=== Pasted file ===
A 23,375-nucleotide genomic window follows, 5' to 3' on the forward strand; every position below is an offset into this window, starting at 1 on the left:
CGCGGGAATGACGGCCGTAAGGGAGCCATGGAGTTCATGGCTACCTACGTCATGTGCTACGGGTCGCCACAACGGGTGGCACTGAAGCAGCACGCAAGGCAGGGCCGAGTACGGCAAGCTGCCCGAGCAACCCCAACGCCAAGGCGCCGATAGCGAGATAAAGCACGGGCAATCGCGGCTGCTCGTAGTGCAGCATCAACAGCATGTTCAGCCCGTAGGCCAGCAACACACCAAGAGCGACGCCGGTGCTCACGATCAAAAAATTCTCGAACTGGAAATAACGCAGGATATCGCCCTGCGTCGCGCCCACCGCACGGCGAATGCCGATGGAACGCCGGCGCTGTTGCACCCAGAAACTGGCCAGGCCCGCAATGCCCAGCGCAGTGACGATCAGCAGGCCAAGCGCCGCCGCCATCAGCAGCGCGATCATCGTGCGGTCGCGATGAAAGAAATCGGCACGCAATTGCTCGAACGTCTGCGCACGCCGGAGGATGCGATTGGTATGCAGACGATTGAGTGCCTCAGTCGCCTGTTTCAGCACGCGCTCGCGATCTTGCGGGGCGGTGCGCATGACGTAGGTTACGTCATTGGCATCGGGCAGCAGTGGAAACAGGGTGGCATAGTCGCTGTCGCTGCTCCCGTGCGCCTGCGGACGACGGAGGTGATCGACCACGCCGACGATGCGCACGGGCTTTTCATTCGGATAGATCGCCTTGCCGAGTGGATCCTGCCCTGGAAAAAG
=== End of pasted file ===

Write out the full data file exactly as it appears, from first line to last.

A 23,375-nucleotide genomic window follows, 5' to 3' on the forward strand; every position below is an offset into this window, starting at 1 on the left:
CGCGGGAATGACGGCCGTAAGGGAGCCATGGAGTTCATGGCTACCTACGTCATGTGCTACGGGTCGCCACAACGGGTGGCACTGAAGCAGCACGCAAGGCAGGGCCGAGTACGGCAAGCTGCCCGAGCAACCCCAACGCCAAGGCGCCGATAGCGAGATAAAGCACGGGCAATCGCGGCTGCTCGTAGTGCAGCATCAACAGCATGTTCAGCCCGTAGGCCAGCAACACACCAAGAGCGACGCCGGTGCTCACGATCAAAAAATTCTCGAACTGGAAATAACGCAGGATATCGCCCTGCGTCGCGCCCACCGCACGGCGAATGCCGATGGAACGCCGGCGCTGTTGCACCCAGAAACTGGCCAGGCCCGCAATGCCCAGCGCAGTGACGATCAGCAGGCCAAGCGCCGCCGCCATCAGCAGCGCGATCATCGTGCGGTCGCGATGAAAGAAATCGGCACGCAATTGCTCGAACGTCTGCGCACGCCGGAGGATGCGATTGGTATGCAGACGATTGAGTGCCTCAGTCGCCTGTTTCAGCACGCGCTCGCGATCTTGCGGGGCGGTGCGCATGACGTAGGTTACGTCATTGGCATCGGGCAGCAGTGGAAACAGGGTGGCATAGTCGCTGTCGCTGCTCCCGTGCGCCTGCGGACGACGGAGGTGATCGACCACGCCGACGATGCGCACGGGCTTTTCATTCGGATAGATCGCCTTGCCGAGTGGATCCTGCCCTGGAAAAAG